As many of you know, I have four beautiful wolf babies, my two 8yr old White German Shepherds, Tolly/Tollam (our long haired boy) and his brother Korrun (short haired) + my two 4yr old Alaskan Malamute brothers, (big) Bere (our 65kg white bundle of gorgeousness) and his brother Fenn (the darkest of our handsome boys).

Anyone who knows me, knows how much I love them (and I don’t care how sad that sounds!) 😀 Basically it’s a love-in at our house with them kissing and licking each other all the time and me if I’m not quick enough to avoid the occasional tongue in my ear! Eeeew! 😀

That’s not to say life is perfect. Anyone who knows malamutes knows they’re the toughest most stubborn breed to train (being the nearest dog breed to wolves) and my two are definitely Houdini’s at exploring, escaping through hedges and fences and squeezing through impossibly small places (the sole reason we had to fence in the entire stream!), not to mention being natural-born hunters so all the wildlife in our garden must beware. Cheeky boys! 😀

2 years ago we noticed that our big Alaskan Malamute, Bere, was suddenly losing weight despite having a ravenous appetite and had very loose stools. We didn’t wait, we saw the vet straight away and did a ton of research (including finding out about a cutting edge Bristol University study) and found out that he had EPI (exocrine pancreatic insufficiency) a nasty inherited disease where the dog’s own pancreas stops working and doesn’t produce the enzymes needed for digestion and breaking down food. It’s a horrible condition where basically the dog starves to death from the inside as they eat and eat and eat but nothing is absorbed and just passes through. I came across a lot of owners who, on finding out the diagnosis, had their dogs put down. 😦 Sorry, but that ain’t us, we fight for our family and we weren’t going to just let Bere die. Lol, I’m nothing if not tenacious! Long story short, we found a solution, by liquidating pigs pancreas (a natural substitute which is full of those missing enzymes) and mixing it with every meal, Bere went from 40kg to 65kg! Although he has the condition for life, he couldn’t be happier or healthier now. No-one would ever know there was anything wrong with him. It really was like watching a miracle, and yes, a hell of a lot of daily hard work and expense, but he’s so worth it. 🙂 ❤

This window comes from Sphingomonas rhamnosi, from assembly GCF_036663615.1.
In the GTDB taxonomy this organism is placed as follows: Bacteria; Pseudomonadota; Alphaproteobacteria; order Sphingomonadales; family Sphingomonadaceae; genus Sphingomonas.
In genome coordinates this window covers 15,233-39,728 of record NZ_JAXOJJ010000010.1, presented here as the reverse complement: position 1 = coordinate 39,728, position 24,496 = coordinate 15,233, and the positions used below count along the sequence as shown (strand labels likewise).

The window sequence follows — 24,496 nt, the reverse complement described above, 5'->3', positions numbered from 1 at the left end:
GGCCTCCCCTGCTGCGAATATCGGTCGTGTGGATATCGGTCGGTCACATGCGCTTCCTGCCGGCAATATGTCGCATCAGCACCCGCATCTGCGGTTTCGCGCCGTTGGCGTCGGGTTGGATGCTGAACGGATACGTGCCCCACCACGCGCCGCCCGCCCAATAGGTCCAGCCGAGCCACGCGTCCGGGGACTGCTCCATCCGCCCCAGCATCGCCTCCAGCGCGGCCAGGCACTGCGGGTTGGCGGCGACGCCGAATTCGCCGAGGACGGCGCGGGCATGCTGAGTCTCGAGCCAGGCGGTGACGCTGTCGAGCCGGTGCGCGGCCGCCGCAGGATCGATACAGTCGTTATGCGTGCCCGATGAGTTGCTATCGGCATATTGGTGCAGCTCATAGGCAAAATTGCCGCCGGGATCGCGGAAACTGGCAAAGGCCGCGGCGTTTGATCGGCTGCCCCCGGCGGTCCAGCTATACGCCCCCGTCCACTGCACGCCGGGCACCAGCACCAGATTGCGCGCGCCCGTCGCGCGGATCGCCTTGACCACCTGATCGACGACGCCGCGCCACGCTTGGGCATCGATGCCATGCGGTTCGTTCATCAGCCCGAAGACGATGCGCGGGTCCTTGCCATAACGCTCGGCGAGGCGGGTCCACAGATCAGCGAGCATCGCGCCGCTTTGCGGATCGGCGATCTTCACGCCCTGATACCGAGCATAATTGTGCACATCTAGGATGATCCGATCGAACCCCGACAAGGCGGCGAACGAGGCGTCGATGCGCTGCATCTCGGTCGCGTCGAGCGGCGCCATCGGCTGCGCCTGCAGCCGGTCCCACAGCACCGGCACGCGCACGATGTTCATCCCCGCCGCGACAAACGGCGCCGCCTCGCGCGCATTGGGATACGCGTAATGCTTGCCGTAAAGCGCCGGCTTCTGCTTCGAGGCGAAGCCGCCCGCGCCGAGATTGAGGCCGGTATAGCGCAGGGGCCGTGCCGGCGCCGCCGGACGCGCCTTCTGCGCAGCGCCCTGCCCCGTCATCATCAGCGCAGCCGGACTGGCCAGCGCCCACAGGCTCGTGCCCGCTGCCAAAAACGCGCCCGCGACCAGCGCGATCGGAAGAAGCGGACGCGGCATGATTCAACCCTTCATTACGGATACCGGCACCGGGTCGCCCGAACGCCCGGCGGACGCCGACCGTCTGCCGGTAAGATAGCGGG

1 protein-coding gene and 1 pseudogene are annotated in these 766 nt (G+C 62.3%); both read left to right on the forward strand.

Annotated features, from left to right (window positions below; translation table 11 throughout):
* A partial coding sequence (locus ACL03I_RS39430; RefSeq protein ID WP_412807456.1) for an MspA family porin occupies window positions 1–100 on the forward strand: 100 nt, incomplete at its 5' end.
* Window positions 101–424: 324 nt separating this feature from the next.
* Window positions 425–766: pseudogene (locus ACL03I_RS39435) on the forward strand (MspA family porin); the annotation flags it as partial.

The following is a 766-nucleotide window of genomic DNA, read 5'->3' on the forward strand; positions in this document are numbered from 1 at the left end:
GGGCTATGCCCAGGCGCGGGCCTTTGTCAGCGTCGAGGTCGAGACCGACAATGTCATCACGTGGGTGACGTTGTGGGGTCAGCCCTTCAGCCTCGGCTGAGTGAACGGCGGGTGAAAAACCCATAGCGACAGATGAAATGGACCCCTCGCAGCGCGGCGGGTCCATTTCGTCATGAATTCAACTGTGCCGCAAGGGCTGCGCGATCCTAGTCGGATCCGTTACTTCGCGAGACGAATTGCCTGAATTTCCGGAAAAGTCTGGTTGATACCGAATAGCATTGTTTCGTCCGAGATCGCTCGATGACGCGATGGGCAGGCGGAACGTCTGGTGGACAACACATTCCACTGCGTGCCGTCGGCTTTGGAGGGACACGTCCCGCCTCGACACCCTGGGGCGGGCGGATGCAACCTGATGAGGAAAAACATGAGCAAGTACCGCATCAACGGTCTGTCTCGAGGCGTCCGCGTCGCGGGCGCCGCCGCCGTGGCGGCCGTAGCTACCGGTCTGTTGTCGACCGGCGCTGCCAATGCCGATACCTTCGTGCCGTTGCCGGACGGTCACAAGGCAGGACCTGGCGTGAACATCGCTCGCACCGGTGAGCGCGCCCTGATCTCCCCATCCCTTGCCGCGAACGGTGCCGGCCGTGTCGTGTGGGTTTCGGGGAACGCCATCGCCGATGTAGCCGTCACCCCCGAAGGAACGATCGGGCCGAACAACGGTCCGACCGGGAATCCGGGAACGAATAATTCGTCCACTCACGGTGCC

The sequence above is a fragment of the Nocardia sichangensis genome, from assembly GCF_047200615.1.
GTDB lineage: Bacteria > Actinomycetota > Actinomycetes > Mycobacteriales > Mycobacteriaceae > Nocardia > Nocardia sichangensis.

Then I have my two German Sheps who were rescues which, despite being amazing with wildlife, explains a lot of their social anxieties around people particularly strangers. From the little information we were given by the rescue centre, the RSPCA rescued their mum (who died shortly after) and the whole litter of 10 from what sounded like an awful puppy farm. My views on greedy unscrupulous people, who usually have no qualifications, formal training or morals for that matter, and who are just into using animals to make money, are pretty stringent. I think they’re the lowest of the low basically, often breeding 4 or more litters from a single dog too old to have anymore pups, to squeeze as much money out of them as they can, and yes, sadly, often breeding all sorts of nasty inherited diseases too, which lead to heartbreak for the animal and their owners. 😦